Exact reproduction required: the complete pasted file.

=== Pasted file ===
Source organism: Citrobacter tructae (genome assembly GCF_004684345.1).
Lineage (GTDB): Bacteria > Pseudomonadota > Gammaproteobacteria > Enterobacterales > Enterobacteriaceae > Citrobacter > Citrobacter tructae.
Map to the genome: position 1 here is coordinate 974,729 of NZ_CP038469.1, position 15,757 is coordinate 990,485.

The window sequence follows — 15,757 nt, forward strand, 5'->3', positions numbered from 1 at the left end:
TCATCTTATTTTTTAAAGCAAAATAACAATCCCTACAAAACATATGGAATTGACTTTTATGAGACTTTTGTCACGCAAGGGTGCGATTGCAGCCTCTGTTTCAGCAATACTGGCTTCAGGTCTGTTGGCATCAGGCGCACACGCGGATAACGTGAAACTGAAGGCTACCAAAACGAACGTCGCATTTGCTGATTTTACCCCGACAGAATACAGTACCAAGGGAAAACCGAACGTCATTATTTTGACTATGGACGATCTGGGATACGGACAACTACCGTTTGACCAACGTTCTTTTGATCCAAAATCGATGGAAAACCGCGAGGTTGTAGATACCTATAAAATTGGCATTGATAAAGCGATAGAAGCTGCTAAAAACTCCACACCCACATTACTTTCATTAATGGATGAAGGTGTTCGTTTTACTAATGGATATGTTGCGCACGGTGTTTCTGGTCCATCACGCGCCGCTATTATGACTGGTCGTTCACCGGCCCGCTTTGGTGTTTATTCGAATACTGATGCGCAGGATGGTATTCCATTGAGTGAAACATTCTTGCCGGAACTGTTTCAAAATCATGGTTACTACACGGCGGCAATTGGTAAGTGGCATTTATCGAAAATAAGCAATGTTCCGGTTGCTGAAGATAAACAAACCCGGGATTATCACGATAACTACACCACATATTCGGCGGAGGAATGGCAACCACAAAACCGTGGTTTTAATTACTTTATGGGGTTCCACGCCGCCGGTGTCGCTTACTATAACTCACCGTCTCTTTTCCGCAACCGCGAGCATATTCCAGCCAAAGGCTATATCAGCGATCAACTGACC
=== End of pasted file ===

Source organism: Citrobacter tructae (genome assembly GCF_004684345.1).
Lineage (GTDB): Bacteria > Pseudomonadota > Gammaproteobacteria > Enterobacterales > Enterobacteriaceae > Citrobacter > Citrobacter tructae.
Map to the genome: position 1 here is coordinate 974,729 of NZ_CP038469.1, position 15,757 is coordinate 990,485.

The window sequence follows — 15,757 nt, forward strand, 5'->3', positions numbered from 1 at the left end:
TCATCTTATTTTTTAAAGCAAAATAACAATCCCTACAAAACATATGGAATTGACTTTTATGAGACTTTTGTCACGCAAGGGTGCGATTGCAGCCTCTGTTTCAGCAATACTGGCTTCAGGTCTGTTGGCATCAGGCGCACACGCGGATAACGTGAAACTGAAGGCTACCAAAACGAACGTCGCATTTGCTGATTTTACCCCGACAGAATACAGTACCAAGGGAAAACCGAACGTCATTATTTTGACTATGGACGATCTGGGATACGGACAACTACCGTTTGACCAACGTTCTTTTGATCCAAAATCGATGGAAAACCGCGAGGTTGTAGATACCTATAAAATTGGCATTGATAAAGCGATAGAAGCTGCTAAAAACTCCACACCCACATTACTTTCATTAATGGATGAAGGTGTTCGTTTTACTAATGGATATGTTGCGCACGGTGTTTCTGGTCCATCACGCGCCGCTATTATGACTGGTCGTTCACCGGCCCGCTTTGGTGTTTATTCGAATACTGATGCGCAGGATGGTATTCCATTGAGTGAAACATTCTTGCCGGAACTGTTTCAAAATCATGGTTACTACACGGCGGCAATTGGTAAGTGGCATTTATCGAAAATAAGCAATGTTCCGGTTGCTGAAGATAAACAAACCCGGGATTATCACGATAACTACACCACATATTCGGCGGAGGAATGGCAACCACAAAACCGTGGTTTTAATTACTTTATGGGGTTCCACGCCGCCGGTGTCGCTTACTATAACTCACCGTCTCTTTTCCGCAACCGCGAGCATATTCCAGCCAAAGGCTATATCAGCGATCAACTGACC